Amethyst is growing; news on ongoing projects

Published on 2018-10-14

We are thrilled to share with you some progress on the development of the Amethyst game engine, a data-driven game engine written in Rust. Lately, there has been a ton of activity and expansion, so much that we now need to change the way we will manage the project. We also want to share with you some information on the very interesting upcoming features being worked on.

New teams

As you might have seen on Discord already, we've created a proposal for a new structure for teams. We are introducing those changes in order to make contribution to the engine happen faster, most notably with less friction when merging pull requests. This proposal introduces a Core team, responsible for the overall management and direction of the project. Its main role will be to handle administrative tasks, such as publishing crates, managing the GitHub organization, and so forth. They will also be handling validation of RFCs chosen by the community to be merged into the engine. We believe that way we can make the engine thrive in a coherent way while making expansion fast and community-driven.

Additionally, we are introducing new specialized teams of contributors. These teams each focus on a specific field of the engine (such as rendering, networking, tooling, etc.) and while being purely indicative (a member of a team is of course not restricted to that field), they do grant write access to the engine's repositories. This should hopefully make the merging process even faster as we will now have more trusted reviewers to check on contributors' pull requests. Many highly motivated contributors have been working on the engine lately, including game engine and game development professionals, and this should allow them to work in a better environment.

One last thing; we introduced a policy regarding inactivity. In order to make sure teams don't grow overpopulated (which could bring issues; most notably when voting for important decisions), we needed a way to regulate the amount of inactive members. Once a member is inactive, code- and community-wise, for at least 6 months, we are going to remove them from the displayed teams. Should they ever decide to come back, they'll be re-added. This should keep our organization relatively clean and avoid having members who are not interested in Amethyst anymore. Open source software contributors come and go, passing the project to the following generation, and this will help us embrace this philosophy.

New members

Here are a couple of active contributors that are now members of a team:

  • @magnonellie was added to engine-devs (general), render-devs (renderer) and website-devs (website and communication)
  • @azriel91 was added to engine-devs (general)
  • @fhaynes and @TimonPost were added to net-devs (networking)

Interesting progress on various parts of the engine

Speaking of net-devs, we're really excited how laminar, our semi-reliable UDP networking protocol, is going to evolve. Be sure to check out the repo and the draft about networking. Thank you fhaynes, TimonPost and LucioFranco for all the work you're putting into this! This protocol implementation is specifically designed for the needs of fast-paced games. It will be used by Amethyst's higher-level networking APIs, but is itself independent of the engine which means it's usable in non-Amethyst games, too, so check it out!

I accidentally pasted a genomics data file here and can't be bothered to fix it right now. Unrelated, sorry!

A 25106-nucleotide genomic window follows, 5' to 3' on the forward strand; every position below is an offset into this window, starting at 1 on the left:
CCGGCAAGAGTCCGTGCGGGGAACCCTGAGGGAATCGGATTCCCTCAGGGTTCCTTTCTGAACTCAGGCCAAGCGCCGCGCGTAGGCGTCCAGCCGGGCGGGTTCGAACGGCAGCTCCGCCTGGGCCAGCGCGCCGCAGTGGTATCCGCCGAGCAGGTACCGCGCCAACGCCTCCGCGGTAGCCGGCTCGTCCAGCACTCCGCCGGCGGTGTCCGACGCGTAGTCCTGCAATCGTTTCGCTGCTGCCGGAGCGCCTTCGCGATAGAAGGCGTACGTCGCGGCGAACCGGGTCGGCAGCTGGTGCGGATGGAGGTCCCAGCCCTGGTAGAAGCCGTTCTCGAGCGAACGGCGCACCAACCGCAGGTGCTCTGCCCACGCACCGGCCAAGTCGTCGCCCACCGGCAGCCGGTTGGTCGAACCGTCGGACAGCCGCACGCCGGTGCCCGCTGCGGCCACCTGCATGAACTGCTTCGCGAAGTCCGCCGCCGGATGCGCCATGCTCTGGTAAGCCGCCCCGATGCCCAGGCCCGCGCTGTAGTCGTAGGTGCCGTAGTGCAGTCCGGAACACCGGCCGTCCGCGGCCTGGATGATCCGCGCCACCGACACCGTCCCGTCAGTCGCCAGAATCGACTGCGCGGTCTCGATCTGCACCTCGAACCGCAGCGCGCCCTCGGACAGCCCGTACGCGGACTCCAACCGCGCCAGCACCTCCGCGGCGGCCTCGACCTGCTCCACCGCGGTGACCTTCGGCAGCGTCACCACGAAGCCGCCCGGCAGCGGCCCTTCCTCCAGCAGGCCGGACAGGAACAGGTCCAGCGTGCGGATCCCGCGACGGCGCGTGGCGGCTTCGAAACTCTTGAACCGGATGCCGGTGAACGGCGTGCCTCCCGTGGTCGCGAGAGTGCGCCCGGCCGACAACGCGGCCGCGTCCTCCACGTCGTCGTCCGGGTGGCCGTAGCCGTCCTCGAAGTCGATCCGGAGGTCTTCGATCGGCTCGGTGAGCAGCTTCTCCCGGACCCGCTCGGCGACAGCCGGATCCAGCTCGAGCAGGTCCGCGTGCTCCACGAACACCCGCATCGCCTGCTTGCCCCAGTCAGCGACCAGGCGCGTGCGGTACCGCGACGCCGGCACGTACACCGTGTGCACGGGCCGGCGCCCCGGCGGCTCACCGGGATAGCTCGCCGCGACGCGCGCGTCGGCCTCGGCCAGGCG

More progress is also being made design-wise on our Discord server, our main communication channel, and we are welcoming any help!

Networking is not the only field with interesting developments:

  • The 3D renderer is currently being entirely rewritten for modern technologies (such as Vulkan/Metal/DirectX12 backends, VR, etc.), more advanced features and generally improved performances. We are looking for additional contributors experienced with 3D graphics, so if you want to get involved, please reach out to us.
  • A new asset pipeline to support advanced deployment architectures is being designed and prototyped. This should both help integrate professional-grade workflows into the engine (with build-time and deployment-time configuration to save computational load from the runtime) and diminish the burden of asset management for developers and artists. With this, we want to enable highly scalable development processes with the engine, even on large commercial games.
  • A prototype contest for experimental Amethyst editors is happening to help us decide what technology is most adapted for our long term upcoming game development editor. We are currently looking for more people to create prototypes for different technologies (a prototype made using web technologies already exists).

If you have experience designing gamedev stuff, suggestions for new features, or simply want to help us implement stuff, feel free to come and join us on Discord! (we're nice)

What's next? We're currently working hard to get the next version, 0.9, out. That release will be especially helpful to people planning to develop 2D games, since it comes with a ton of sprite rendering improvements. If you want to help with the last remaining bugfixes, feel free to go through the 0.9 milestone.

We cannot wait for more progress to be done and are very enthusiastic for the future of the Amethyst engine and the Rust gamedev ecosystem. We hope to see you soon, and as always, if you need any help using the engine, check out our subreddit or our Discord server.